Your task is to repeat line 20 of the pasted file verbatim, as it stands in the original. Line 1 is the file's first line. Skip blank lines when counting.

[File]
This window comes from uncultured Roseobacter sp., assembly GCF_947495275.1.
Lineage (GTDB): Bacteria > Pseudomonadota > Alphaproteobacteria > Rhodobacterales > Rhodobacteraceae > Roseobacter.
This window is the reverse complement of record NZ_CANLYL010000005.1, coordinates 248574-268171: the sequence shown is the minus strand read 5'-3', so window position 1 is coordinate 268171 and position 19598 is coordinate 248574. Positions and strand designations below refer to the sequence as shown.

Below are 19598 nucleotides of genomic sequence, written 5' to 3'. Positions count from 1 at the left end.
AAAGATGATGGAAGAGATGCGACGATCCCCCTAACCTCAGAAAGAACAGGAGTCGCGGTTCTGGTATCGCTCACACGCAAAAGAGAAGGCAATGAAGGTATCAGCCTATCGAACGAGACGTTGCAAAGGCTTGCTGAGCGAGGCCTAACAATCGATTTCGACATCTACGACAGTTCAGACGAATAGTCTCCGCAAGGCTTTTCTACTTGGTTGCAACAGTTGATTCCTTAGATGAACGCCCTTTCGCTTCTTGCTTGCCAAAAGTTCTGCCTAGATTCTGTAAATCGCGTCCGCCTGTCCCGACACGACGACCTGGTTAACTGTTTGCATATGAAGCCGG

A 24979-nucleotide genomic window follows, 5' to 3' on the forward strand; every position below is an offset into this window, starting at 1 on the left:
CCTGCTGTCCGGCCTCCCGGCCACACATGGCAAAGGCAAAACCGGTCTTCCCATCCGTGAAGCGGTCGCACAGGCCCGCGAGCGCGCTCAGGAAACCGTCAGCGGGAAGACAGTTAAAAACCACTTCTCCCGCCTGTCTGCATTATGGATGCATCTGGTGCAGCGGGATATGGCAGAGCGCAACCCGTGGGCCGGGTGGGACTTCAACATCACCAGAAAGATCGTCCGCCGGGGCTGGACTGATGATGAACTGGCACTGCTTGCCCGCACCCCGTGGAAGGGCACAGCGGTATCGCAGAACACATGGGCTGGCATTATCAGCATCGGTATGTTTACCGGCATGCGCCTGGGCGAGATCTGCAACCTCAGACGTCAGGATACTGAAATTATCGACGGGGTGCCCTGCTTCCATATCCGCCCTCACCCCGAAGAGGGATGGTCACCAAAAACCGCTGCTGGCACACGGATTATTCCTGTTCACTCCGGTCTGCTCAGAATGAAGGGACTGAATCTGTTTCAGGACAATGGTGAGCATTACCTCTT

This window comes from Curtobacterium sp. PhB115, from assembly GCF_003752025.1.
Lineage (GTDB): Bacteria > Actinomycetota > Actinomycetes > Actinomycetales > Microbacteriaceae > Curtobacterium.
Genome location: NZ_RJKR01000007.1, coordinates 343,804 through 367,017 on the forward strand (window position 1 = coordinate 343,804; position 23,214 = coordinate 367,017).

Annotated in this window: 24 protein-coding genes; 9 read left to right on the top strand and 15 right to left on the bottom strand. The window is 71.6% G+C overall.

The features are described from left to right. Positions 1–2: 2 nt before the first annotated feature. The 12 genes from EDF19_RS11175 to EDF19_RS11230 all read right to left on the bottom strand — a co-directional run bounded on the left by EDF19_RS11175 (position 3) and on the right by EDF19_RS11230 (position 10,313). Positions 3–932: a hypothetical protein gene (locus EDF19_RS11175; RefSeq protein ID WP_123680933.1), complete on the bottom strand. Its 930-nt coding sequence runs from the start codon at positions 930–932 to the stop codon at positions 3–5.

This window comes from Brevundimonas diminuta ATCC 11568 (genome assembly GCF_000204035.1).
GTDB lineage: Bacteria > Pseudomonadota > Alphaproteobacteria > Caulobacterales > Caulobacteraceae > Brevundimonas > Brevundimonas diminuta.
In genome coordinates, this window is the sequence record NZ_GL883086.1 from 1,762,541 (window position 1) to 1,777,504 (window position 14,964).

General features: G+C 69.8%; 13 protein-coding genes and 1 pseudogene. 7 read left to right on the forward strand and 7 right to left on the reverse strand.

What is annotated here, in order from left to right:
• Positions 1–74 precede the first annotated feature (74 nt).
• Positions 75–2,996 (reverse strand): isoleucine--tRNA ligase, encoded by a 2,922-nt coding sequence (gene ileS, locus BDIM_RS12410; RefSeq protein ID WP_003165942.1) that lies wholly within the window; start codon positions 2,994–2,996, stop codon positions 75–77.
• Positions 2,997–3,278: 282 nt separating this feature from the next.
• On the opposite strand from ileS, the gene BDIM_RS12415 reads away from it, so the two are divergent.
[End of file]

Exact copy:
• Positions 2,997–3,278: 282 nt separating this feature from the next.